MADISON – Improvements to the federal 4% housing tax credit program will allow WHEDA to recalculate and extend the value of state housing tax credits to fund some 500 additional affordable rental units when the awards are announced this spring.
“Wisconsin communities face a critical shortage of affordable rental housing and every additional apartment helps,” said WHEDA CEO Joaquín Altoro. “WHEDA’s skilled staff identified the opportunity to use changes in the federal program to increase the impact of state housing tax credits and make more housing projects possible.”
Shreedhar Ranabhat, commercial lending manager for WHEDA, said the change will allow WHEDA to provide awards to approximately 70% of the applications it received for the 2021 funding round, up from nearly half of applications it previously projected. For the 2021 round of allocations, applicants submitted projects seeking $16 million in credits for the $7 million available.
The anticipated increase in awards was made possible by a federal COVID relief package approved in late December 2020. The federal legislation included a provision allowing for low- to moderate-income multifamily housing financed with tax-exempt bonds issued after Dec. 31, 2020 to use a fixed 4% federal credit rate. Previously, a credit rate of 3.09% was in place for the federal credits paired with state housing tax credits and applicants for the 2021 round of awards submitted requests with this in mind.
Because the federal credit rate is now fixed at 4%, the credits provide a higher value when converted to equity by investors. To meet critical housing shortages throughout Wisconsin, WHEDA staff are using the new equity formula to recalculate the credits needed for each application. Read more about the process here.
With more equity now available under the 4% federal tax credit program, WHEDA will award only the necessary amount of state tax credits needed to support the submitted project budgets. The result will be a reduced state tax credit award that corresponds to the increased value of federal tax credit equity. Based on project rankings arrived at through WHEDA’s Qualified Allocation Plan, the additional state tax credits will then be awarded to the next most-competitive projects.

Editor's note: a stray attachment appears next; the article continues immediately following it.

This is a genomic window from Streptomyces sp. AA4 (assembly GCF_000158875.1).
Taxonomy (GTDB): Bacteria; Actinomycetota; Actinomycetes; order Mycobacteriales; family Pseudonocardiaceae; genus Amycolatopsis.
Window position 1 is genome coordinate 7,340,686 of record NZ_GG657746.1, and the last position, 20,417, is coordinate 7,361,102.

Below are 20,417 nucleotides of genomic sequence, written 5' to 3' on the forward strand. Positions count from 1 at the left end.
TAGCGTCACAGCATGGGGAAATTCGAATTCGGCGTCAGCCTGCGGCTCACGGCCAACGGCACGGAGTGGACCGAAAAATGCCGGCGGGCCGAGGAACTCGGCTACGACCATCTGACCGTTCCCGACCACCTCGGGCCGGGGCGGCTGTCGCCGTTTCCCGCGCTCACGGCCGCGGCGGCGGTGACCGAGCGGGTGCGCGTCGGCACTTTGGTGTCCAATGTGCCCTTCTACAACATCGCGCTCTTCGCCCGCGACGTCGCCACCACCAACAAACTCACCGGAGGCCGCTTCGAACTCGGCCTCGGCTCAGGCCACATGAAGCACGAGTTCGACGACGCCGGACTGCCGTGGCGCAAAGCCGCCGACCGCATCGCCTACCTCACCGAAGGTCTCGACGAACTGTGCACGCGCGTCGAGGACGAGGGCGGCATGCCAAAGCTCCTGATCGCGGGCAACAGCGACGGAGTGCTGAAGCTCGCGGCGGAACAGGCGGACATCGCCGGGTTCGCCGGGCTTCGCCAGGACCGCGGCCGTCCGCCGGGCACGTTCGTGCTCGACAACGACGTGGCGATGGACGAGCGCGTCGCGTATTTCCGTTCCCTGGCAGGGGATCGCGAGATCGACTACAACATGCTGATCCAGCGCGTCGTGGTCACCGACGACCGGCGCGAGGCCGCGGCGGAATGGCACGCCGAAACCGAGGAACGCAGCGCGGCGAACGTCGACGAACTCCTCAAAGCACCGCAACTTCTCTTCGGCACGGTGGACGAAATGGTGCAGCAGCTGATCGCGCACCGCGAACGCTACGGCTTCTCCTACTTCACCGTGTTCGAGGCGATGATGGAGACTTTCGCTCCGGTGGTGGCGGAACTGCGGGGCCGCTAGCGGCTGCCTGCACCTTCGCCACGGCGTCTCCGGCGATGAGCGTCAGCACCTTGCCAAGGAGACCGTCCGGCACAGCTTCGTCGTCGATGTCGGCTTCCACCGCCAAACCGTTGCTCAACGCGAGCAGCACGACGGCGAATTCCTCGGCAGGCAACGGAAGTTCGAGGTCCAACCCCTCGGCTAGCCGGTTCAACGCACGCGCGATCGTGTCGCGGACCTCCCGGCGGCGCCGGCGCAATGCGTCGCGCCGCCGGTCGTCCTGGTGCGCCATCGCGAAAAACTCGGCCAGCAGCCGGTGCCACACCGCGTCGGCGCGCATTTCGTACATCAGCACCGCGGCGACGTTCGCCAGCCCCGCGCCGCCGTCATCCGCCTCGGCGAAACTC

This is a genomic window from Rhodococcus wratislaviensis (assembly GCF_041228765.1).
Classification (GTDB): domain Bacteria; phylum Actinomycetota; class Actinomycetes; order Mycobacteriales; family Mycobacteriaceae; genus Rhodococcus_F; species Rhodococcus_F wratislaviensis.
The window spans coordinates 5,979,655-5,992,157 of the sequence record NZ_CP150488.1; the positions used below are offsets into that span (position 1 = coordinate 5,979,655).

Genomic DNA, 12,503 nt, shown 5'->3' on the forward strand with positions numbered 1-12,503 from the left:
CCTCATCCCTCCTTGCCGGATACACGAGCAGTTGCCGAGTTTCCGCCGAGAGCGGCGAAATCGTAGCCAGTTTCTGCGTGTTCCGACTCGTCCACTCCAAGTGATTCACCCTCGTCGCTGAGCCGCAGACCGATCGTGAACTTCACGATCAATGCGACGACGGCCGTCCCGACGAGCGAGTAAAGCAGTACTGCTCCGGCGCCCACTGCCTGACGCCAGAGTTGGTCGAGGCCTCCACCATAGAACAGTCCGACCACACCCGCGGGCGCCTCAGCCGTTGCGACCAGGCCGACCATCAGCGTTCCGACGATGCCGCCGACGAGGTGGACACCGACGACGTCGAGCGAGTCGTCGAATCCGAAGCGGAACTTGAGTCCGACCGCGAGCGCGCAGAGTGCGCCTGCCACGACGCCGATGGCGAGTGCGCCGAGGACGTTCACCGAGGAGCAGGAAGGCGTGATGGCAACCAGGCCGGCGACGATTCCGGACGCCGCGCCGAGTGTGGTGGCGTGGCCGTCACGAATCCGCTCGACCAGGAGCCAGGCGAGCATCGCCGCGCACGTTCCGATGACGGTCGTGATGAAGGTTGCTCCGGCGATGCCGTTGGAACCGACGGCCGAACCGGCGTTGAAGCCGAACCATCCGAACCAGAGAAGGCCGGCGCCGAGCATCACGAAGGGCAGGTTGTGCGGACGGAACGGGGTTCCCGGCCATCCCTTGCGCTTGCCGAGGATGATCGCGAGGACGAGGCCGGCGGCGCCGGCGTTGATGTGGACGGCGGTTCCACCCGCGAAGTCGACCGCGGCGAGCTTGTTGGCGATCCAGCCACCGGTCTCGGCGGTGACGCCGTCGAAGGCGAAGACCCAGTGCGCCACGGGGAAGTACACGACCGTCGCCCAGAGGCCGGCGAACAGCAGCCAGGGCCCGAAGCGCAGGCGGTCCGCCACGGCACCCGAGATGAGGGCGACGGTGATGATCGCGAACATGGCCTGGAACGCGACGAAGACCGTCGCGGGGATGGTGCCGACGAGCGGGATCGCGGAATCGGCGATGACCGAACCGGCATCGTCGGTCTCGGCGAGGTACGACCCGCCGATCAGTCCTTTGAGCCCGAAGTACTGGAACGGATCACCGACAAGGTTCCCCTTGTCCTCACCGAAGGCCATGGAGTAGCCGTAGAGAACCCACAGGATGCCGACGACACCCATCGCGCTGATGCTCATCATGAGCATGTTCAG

WHEDA has allocated the state housing tax credits since the program’s creation in 2018. The program does not subsidize rent directly; rather, it provides allocations of state housing tax credits to developments. Through the sale of the allocated credits to investors, equity is provided to the developers to create qualified affordable housing. Investors are then able to claim the value of the credits as a dollar-for-dollar reduction in taxes owed.
In exchange for receiving state housing tax credits, developers agree to reserve all or a portion of the housing units in the development for low- and moderate-income households; WHEDA currently requires a 30-year period. Any units that are not designated as affordable units may be rented at market rates.
Tax credit developments must meet high design and operating standards and Ranabhat said this will continue to be the case under this year’s extended allocation. Criteria include strong management, excellent development quality, demonstrated market need, provision of supportive services and amenities, proximity to economic opportunities and proper local zoning. The 2021 applications will be reviewed and scored, with results released in spring.